Council should keep Pioneer Park safe for children |

Council should keep Pioneer Park safe for children

As Nevada City officials weigh a possible alcohol ban at Pioneer Park, a transient is facing an assault with a deadly weapon charge in connection with a stabbing at the park.

Police say the man became angry at another man over a dispute involving beer and attacked him with a folding knife. The victim was stabbed under his left eye and in his side. He was taken to Sutter Roseville Medical Center and eventually released.

The incident seems bound to resonate with city officials and neighbors of the park. One neighbor told the City Council recently that derelicts and alcoholics make Pioneer Park unusable for others. Whether that is true or not, it’s clear that having children use it alongside those who like to enjoy alcoholic beverages there may be a recipe for disaster.

Let’s remember there are a fairly finite number of places for children in Nevada City to play catch or slide down a slide. And naturally the idea of segregating children at play from adults drinking alcohol certainly has merit. And, unlike the youngsters who need somewhere to recreate, adults who imbibe have countless other places in Nevada City and beyond in which to do this.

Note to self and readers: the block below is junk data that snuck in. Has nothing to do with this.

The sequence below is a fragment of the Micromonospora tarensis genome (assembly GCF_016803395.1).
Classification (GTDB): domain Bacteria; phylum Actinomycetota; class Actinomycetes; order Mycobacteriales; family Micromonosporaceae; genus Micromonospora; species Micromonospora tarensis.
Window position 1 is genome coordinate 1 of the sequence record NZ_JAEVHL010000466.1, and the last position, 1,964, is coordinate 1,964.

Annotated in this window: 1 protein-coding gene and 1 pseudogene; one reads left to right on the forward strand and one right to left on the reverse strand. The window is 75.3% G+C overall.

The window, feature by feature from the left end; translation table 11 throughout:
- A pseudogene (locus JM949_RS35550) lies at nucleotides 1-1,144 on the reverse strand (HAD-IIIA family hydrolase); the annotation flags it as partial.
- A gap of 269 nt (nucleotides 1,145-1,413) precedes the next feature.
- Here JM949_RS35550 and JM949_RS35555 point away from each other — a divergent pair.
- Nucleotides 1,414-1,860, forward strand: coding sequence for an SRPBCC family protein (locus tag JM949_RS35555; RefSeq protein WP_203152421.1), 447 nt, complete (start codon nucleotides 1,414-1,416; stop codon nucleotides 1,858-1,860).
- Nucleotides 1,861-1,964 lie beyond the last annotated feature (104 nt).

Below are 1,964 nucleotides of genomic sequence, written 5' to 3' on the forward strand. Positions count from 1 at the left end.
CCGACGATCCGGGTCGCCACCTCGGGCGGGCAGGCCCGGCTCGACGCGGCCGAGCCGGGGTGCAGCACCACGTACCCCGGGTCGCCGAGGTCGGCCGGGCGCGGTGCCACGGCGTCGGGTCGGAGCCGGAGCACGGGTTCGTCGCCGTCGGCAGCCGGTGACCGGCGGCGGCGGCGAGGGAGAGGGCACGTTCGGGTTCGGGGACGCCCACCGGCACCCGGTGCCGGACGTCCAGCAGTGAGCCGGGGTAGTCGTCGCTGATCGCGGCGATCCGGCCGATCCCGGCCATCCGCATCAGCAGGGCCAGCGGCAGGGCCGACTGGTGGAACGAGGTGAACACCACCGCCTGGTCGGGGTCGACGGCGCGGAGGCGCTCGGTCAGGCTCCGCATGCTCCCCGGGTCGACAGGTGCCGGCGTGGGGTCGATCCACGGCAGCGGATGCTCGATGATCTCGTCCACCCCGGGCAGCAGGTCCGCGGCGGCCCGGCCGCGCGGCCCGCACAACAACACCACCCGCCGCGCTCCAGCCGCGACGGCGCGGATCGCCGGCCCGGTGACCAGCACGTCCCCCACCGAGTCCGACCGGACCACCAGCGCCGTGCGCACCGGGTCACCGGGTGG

So the City Council has asked the city attorney to devise an ordinance that would restrict drinking at the park, either by limiting it to certain areas in the park or by banning it altogether.

One city councilman stressed last week that he and others were working on the issue before the stabbing. That may be. More importantly, what is the city going to do about drinking about the park?

A restriction on drinking would make sense. If the City Council opts for this course, then city police must make a commitment to enforce the new rule. The restrictions will be a waste of time if they are not enforced.

And if the city chooses to restrict drinking and enforce said restriction, it may be an inconvenience for drinking adults and a boon for families who wish to use the park.

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